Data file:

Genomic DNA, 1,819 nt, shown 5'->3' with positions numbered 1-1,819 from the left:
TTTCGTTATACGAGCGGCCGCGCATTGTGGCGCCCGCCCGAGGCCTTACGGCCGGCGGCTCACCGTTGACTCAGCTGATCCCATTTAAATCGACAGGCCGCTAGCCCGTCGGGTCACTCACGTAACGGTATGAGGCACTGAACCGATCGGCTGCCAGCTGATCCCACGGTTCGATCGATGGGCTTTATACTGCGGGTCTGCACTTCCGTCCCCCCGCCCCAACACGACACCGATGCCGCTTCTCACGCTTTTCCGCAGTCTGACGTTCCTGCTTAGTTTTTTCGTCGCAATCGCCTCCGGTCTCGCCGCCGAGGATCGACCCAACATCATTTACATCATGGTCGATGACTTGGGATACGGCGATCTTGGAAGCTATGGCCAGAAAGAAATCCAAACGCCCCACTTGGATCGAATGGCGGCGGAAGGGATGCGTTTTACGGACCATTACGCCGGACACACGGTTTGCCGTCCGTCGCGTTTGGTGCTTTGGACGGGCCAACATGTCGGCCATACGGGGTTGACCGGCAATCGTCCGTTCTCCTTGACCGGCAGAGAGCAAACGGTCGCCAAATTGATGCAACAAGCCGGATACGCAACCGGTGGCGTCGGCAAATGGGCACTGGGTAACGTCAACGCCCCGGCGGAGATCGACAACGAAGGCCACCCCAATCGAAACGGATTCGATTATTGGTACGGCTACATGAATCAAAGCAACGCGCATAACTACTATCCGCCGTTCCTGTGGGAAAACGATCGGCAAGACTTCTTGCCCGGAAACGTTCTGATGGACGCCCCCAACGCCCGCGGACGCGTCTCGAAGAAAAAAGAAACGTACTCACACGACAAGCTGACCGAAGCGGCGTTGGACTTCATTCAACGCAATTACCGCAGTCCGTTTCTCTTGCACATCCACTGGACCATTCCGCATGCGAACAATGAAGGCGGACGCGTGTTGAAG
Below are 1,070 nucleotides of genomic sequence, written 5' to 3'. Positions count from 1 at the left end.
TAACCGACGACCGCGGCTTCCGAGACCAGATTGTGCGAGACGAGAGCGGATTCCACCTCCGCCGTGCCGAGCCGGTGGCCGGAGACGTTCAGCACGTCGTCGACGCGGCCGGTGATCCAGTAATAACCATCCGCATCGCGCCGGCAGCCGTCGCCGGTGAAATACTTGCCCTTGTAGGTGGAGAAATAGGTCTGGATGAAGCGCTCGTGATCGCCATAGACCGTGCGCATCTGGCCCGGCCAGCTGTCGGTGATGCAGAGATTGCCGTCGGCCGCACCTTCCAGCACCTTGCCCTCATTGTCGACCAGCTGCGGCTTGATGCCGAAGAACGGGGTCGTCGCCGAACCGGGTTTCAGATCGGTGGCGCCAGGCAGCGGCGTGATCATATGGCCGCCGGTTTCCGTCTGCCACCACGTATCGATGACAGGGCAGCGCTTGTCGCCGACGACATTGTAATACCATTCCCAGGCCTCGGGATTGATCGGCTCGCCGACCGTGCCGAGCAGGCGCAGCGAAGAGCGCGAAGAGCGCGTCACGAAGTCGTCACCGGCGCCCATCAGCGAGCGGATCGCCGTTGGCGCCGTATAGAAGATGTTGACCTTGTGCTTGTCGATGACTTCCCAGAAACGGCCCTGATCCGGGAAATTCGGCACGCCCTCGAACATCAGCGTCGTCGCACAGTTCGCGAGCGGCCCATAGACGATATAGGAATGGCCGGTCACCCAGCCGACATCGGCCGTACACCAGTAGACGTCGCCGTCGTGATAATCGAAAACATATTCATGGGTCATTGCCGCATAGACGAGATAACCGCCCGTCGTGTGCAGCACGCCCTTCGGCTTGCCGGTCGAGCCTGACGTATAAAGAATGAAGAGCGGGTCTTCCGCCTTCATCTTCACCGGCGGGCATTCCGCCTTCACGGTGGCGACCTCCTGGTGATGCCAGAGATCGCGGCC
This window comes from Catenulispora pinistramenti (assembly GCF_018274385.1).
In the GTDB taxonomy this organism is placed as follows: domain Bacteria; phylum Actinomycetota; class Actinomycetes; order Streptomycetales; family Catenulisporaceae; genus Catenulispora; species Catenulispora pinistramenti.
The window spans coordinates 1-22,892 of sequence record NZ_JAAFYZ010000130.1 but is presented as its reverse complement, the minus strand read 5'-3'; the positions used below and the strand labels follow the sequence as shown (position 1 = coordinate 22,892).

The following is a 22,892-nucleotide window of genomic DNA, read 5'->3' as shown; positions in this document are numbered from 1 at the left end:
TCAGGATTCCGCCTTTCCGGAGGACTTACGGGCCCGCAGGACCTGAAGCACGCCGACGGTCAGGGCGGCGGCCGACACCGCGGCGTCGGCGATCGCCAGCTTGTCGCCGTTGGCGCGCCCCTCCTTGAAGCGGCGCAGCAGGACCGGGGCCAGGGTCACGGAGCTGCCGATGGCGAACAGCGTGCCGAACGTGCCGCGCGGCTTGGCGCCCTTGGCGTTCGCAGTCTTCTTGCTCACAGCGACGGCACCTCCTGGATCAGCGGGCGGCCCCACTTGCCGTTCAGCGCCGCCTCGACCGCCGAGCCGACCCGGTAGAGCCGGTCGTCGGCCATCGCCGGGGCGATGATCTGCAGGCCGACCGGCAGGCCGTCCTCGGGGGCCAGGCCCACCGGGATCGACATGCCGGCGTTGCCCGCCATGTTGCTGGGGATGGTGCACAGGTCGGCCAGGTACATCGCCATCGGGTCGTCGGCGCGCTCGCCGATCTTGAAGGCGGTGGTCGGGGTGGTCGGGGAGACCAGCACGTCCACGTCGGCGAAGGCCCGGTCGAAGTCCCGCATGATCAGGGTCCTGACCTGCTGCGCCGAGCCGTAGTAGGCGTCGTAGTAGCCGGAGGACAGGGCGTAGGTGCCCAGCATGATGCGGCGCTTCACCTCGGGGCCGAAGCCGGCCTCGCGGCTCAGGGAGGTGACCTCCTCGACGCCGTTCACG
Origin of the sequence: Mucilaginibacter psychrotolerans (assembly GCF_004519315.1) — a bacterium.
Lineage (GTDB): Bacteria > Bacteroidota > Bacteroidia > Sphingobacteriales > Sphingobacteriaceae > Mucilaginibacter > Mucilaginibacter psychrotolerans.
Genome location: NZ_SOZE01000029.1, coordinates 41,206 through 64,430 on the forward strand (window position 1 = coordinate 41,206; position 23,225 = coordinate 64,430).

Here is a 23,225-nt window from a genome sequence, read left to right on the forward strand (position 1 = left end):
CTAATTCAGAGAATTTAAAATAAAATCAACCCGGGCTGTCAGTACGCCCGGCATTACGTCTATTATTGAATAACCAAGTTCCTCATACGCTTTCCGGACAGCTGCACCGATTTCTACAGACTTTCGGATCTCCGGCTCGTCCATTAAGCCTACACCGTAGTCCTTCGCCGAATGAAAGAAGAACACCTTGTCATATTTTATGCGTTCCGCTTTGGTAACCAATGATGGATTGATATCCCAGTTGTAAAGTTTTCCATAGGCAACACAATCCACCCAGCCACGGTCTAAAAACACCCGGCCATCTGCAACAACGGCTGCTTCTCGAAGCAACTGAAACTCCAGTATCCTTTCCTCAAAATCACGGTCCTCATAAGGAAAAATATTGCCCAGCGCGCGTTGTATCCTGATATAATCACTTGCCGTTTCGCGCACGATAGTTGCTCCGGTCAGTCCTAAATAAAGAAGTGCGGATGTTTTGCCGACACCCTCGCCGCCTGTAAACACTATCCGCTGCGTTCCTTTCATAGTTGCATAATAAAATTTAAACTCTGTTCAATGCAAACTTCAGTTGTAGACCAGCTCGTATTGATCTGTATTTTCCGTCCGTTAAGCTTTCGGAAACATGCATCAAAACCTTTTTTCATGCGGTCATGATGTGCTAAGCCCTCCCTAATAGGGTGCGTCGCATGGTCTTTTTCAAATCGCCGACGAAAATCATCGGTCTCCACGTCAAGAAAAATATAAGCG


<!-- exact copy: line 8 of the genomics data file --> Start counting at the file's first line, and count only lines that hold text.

The following is a 22,892-nucleotide window of genomic DNA, read 5'->3' as shown; positions in this document are numbered from 1 at the left end: